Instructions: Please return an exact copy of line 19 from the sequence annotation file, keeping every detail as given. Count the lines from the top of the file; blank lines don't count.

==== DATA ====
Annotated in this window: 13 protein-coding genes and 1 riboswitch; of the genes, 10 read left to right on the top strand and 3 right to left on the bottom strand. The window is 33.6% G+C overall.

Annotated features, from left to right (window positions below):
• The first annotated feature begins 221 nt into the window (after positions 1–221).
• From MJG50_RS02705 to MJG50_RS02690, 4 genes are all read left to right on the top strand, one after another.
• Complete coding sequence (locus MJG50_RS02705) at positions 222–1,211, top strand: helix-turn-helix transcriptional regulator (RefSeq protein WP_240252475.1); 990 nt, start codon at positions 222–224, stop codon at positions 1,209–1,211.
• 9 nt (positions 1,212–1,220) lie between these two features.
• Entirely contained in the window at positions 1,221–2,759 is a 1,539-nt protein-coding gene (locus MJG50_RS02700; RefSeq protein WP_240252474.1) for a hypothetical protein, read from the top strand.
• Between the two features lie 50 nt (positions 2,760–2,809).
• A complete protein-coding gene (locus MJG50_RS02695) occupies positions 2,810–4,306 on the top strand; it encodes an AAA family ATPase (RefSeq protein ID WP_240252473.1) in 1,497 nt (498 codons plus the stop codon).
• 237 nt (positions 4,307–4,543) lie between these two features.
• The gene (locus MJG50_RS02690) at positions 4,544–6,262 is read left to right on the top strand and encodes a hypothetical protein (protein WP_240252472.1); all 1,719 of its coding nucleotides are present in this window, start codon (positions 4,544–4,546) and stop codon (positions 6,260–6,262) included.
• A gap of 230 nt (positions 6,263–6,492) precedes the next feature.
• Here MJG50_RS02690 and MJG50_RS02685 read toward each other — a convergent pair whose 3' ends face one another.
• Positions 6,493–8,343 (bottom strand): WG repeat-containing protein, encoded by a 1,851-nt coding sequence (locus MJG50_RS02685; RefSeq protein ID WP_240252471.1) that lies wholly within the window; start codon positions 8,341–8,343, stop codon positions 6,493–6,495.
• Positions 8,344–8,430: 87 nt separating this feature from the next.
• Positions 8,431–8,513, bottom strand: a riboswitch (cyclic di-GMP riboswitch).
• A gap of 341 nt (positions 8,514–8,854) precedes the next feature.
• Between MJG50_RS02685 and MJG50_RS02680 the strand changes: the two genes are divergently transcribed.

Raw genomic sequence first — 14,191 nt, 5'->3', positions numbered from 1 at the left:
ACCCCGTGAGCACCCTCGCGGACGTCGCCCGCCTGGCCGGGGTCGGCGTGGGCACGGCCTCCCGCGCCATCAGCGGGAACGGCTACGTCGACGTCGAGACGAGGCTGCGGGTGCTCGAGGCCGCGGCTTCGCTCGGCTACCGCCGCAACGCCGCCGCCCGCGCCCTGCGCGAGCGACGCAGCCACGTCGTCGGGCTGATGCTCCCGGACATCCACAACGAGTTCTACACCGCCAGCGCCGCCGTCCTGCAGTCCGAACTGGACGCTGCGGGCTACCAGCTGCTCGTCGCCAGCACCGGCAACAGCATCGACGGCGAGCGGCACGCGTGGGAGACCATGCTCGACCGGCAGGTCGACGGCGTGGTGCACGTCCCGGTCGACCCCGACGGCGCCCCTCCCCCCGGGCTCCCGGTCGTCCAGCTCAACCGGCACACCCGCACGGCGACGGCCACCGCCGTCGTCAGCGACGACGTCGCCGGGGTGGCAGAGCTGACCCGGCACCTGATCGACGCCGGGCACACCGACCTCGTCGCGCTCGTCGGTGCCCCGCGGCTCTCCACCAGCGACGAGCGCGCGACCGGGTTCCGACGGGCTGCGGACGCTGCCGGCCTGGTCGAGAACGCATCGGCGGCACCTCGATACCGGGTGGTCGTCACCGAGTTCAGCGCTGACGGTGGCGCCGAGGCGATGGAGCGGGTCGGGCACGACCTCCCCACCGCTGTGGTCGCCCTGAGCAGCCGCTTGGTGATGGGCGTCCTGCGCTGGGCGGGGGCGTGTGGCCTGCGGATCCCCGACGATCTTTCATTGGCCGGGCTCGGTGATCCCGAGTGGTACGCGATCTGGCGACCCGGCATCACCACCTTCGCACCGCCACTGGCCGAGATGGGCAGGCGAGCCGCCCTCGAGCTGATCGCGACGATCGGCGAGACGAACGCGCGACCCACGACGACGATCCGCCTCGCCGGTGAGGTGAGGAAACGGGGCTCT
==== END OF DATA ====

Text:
Raw genomic sequence first — 14,191 nt, 5'->3', positions numbered from 1 at the left: